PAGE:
In 2000, what was then known as the General Accounting Office (now, the Government Accounting Office) warned of possible money laundering by Russian entities using U.S. corporations. The report was addressed to Senator Carl Levin who was then the ranking minority member of the Senate’s Permanent Subcommittee on Investigations, Committee on Governmental Affairs. Senator Levin, who has chaired the Subcommittee from June 2001 to January 2003 and from 2007 to the present, continues to be interested in the subject. In the last several years, he and other members of Congress have introduced legislation directing states to collect beneficial ownership information and the U.S. Treasury to regulate “company formation agents.”
In 2005, the Money Laundering Threat Assessment Group issued a report taking direct aim at three states – Delaware, Nevada and Wyoming:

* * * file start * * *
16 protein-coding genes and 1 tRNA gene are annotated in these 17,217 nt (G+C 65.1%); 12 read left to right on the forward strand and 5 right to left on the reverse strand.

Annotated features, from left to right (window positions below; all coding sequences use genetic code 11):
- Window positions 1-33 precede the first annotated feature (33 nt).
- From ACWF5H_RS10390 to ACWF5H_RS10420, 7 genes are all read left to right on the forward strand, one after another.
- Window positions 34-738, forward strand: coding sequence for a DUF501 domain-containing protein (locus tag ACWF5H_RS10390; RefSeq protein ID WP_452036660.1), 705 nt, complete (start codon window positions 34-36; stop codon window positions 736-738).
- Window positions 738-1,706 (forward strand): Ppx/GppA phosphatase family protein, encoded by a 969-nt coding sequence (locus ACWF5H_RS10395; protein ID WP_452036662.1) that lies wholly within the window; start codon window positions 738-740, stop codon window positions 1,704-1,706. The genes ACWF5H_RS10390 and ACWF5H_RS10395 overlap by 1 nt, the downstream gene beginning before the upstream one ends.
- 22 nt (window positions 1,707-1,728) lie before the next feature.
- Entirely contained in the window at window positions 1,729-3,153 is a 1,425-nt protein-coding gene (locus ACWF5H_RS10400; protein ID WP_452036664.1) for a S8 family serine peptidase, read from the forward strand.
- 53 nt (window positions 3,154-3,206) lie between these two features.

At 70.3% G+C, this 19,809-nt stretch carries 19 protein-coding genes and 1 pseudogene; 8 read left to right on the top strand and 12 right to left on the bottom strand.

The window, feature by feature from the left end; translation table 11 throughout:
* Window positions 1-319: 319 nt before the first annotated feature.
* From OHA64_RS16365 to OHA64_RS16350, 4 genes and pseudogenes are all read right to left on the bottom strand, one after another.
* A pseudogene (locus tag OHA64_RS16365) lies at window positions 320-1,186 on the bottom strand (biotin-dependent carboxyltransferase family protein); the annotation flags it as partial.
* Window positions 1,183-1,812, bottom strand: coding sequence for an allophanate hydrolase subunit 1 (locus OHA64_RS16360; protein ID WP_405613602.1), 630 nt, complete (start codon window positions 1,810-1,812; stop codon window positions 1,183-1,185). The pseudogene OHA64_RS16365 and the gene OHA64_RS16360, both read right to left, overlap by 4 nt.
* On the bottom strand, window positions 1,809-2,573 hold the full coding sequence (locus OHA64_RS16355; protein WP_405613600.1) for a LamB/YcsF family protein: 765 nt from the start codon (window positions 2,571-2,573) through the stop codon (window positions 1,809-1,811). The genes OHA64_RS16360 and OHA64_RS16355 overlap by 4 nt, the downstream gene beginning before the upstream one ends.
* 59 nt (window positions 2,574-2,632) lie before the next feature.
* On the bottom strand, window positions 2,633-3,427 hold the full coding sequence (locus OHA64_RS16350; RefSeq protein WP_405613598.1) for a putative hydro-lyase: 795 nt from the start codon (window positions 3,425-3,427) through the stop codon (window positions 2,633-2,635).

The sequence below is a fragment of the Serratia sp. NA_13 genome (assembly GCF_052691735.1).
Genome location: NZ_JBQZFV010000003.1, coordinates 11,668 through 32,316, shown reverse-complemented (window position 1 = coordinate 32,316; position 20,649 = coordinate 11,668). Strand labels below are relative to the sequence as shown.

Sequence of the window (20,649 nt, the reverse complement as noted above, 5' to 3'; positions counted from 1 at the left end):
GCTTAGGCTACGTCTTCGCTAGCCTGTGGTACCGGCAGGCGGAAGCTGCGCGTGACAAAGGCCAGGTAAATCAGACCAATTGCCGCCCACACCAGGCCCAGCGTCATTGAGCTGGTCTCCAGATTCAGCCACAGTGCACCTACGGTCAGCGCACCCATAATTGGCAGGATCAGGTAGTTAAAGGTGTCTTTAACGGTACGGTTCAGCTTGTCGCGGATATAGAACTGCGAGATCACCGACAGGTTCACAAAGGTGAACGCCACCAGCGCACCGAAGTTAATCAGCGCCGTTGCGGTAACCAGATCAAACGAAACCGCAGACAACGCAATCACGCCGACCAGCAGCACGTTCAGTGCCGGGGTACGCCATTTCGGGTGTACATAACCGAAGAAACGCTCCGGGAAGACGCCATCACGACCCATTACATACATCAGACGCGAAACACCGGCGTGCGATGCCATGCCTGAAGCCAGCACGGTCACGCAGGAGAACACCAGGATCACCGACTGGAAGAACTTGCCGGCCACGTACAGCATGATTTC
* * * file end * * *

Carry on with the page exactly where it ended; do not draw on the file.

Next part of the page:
Legal jurisdictions, whether states within the United States or entities elsewhere, that offer strict secrecy laws, lax regulatory and supervisory regimes, and corporate registries that safeguard anonymity are obvious targets for money launderers. A handful of U.S. states offer company registrations with cloaking features – such as minimal information requirements and limited oversight – that rival those offered by offshore financial centers. Delaware, Nevada, and Wyoming are often cited as the most accommodating jurisdictions in the United States for the organization of these legal entities.
These three states have now issued a white paper, Encouraging Business While Fighting Fraud, that responds to the issue from a state perspective. The states point out that
The task of identifying a company’s beneficial owners is a complex undertaking, and policymakers have yet to agree on the details for gathering such data.
They also list the many changes at federal and state levels to eliminate fraud.